Available at: https://www.whitehouse.gov/the-press-office/2013/05/23/fact-sheet-us-policy-standards-and-procedures-use-force-counterterrorism
[Accessed 21 December 2016].
Office of the Press Secretary, The White House, 2009. Remarks by the President on a New Strategy for Afghanistan and Pakistan. [Online]
Available at: https://www.whitehouse.gov/the-press-office/remarks-president-a-new-strategy-afghanistan-and-pakistan
[Accessed 22 December 2016].
Price, B., 2012. Targetting top terrorists: how leadership decapitation contributes to counterterrorism. International Security , 36(4), pp. 9-46.
Robinson, P., 1999. The CNN effect: can the news media drive foreign policy?. Review of international studies, 25(02), pp. 301-309.
Robinson, P., 2016. The role of media and public opinion. In: S. Smith, A. Hadfield & T. Dunne, eds. Foreign Policy: Theories, Actors and Cases. Oxford: Oxford University Press, pp. 186-204.
Rosatari , J., 1981. Developing a systemic decision-making framework: bureaucratic politics in perspective. World Politics , 33(2), pp. 234-52.
Rossnau, J., 1976. World Politics. London: Colliet McMillan Publishers.
Sageman, M., 2011. The Leaderless Jihad: terror networks in the twenty -first century. s.l.:University of Pennsylvania Press.
Simon, H., 1991. Bounded rationality and organizational learning. Organization Science, 2(1), pp. 125-134.
Sprout, H. & Sprout, M., 1956. Man-milieau relationship hypotheses in the context of international politics. s.l.:Center for International Studies, Princeton University.
Steinbruner, J., 2002. The cybernetic theory of decision: new dimensions of political analysis. s.l.:Princeton University Press.
Strawser, B., 2010. Moral preadators: the duty to employ uninhabited aerial vehicles. Journal of Military Ethics, 9(4), pp. 342-368.
Walker, S. & Bahador, B., 2012. Did the Iraq war have a body bag effect?. The American Review of Politics, Volume 33, pp. 247-270.
Waltz, K., 2001. Man, the state and war: a theoretical analysis. 2nd ed. New York: Columbia University Press.
Welch, D., 1992. The organizational process and bureaucratic politics paradigms: retrospect and prospect. International Security, 17(2), pp. 112-146.
Weldes, J., 1996. Constructung national interests. European Jornal of International Relations , 2(275), pp. 275-318.
Wohlforth, W., 2012. Realism and foreign policy. In: A. H. T. D. S Smith, ed. Foreign policy:theories, actors, cases. 2nd ed. Oxford: Oxford University Press, pp. 35-54.
Woodward, B., 2011. Obama’s Wars. s.l.:Simon and Schuster.
Zenko, M., 2013. Reforming US drone strike policies (No.65). s.l.:Council on Foreign Relations
Fig.1: Holistic View of Foreign Policy
Identification of the Problem
Effected by: Misperception and the national interest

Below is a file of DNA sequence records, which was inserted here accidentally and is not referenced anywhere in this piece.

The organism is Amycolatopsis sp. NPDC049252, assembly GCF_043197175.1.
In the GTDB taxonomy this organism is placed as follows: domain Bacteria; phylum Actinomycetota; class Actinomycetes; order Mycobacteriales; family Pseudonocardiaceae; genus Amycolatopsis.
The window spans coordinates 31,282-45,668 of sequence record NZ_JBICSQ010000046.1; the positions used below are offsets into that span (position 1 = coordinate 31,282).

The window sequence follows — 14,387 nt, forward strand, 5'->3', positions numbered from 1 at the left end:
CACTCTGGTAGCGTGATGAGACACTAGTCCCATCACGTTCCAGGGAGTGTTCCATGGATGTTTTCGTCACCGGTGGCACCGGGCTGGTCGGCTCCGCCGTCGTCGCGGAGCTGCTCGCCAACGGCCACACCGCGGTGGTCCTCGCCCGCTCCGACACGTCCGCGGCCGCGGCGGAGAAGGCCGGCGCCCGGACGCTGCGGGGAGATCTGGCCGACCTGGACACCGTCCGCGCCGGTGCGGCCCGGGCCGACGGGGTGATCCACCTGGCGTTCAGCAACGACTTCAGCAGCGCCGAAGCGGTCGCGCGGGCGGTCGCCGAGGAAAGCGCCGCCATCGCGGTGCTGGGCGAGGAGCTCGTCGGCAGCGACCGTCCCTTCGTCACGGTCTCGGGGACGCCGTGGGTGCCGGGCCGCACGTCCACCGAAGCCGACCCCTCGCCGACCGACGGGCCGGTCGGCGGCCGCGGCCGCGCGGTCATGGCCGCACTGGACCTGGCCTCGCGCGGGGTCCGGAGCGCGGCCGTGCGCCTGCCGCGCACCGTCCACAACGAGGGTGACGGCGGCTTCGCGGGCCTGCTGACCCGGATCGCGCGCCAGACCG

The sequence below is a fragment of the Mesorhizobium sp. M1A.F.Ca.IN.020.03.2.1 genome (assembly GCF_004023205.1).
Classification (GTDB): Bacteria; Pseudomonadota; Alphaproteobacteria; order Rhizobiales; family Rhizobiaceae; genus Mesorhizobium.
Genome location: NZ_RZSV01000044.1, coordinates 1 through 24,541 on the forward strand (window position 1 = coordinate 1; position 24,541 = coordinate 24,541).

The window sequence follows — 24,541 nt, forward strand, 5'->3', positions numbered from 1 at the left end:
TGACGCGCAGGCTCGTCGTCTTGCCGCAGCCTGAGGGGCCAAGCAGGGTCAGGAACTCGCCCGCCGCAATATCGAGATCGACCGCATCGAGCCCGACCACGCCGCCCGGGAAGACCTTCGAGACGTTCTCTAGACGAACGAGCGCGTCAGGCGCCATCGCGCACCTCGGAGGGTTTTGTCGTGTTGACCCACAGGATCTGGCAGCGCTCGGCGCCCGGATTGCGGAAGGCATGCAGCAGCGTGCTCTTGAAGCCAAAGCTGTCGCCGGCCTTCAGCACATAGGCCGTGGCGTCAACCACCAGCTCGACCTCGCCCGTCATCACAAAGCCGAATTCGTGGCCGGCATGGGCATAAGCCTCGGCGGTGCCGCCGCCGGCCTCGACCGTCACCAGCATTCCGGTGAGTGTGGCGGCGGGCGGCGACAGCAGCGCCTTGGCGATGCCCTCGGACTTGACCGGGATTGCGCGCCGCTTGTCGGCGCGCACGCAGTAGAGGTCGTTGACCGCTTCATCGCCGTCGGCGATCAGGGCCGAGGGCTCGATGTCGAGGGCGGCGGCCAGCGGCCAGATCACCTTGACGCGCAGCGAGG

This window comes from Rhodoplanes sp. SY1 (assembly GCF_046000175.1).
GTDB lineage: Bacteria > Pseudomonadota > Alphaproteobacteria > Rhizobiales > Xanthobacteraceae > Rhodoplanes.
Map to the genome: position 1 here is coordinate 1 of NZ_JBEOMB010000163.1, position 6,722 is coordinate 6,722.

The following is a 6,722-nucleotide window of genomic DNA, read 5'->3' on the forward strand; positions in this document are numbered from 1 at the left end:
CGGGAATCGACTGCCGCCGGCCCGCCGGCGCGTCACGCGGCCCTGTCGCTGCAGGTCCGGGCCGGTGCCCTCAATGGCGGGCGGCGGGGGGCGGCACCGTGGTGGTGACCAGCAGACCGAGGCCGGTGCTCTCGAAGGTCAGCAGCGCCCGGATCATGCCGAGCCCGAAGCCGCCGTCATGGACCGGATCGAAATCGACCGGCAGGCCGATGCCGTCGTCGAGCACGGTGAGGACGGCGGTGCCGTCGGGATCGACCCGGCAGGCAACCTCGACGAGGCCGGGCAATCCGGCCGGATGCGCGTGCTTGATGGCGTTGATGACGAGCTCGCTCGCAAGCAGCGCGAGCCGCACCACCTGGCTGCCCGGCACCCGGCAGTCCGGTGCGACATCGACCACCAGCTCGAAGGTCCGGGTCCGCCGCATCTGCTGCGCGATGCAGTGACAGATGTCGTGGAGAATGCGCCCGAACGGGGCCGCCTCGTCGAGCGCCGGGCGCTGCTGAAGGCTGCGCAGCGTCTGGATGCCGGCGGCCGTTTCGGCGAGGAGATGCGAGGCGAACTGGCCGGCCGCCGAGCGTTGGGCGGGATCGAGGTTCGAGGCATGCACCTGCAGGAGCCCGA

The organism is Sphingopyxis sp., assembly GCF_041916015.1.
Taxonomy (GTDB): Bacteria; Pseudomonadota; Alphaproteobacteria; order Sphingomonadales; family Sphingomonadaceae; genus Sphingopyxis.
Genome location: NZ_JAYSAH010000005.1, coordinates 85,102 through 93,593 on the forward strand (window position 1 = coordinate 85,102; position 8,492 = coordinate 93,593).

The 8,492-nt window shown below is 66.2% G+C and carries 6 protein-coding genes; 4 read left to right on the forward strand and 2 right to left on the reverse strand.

Policy Creation: The Bureaucratic Policy Model
Potential Foreign Policies- from relent Bureaucracies
Each policy has been influenced by organisational culture, individuals and psychological factors (Fig.2)
Effected by Bounded Rationality
Rational Policy Decision
Effected by physiological factors (Fig 2.)
Carried out by the Bureaucracy
N.B – All bureaucratic organisations are interlinked and feed into potential polices from identification of the problem in the same manner as Bureaucracy 1 although for simplicity this has not been shown on the flow chart
Bureaucratic and National Goals
Fig.2: Psychological factor in the Holistic View of foreign policy
 A number of Papers have attempted to further clarify rationality in rational choice theory, although this paper finds that they do not account for decisions made with imperfect information. See Polihurisitic Theory (Mintz & Geva, 1997)or the Cybernetic Theory (Steinbruner, 2002) – not mentioned due to word constraint.
 It should be noted however that the development of the HPM and the use of the BRAM does not in any way resolve or attempt to resolve the issues of the structure agency debate (Carlsnaes, 1992) but looks for a way in which foreign policy to allow and interpretation of systematic influences and this debate is beyond the scope of this paper.
 This is a reductionist framework despite removing the BPM from its initial purpose of predicting policy and using the model in a conceptual way as suggested by Rosenthal (1998) (Amnon & Alden, 2013). Decision making may not be able to be fully comprehended through reduction see: (Bousquet & Curtis, 2011) on complexity theory.
 The Ethics of drones is a highly controversial topic and beyond the scope of this essay due to work constraint please see: (Chamayou, 2015) and (Zenko, 2013)
Cite This Work
To export a reference to this article please select a referencing stye below: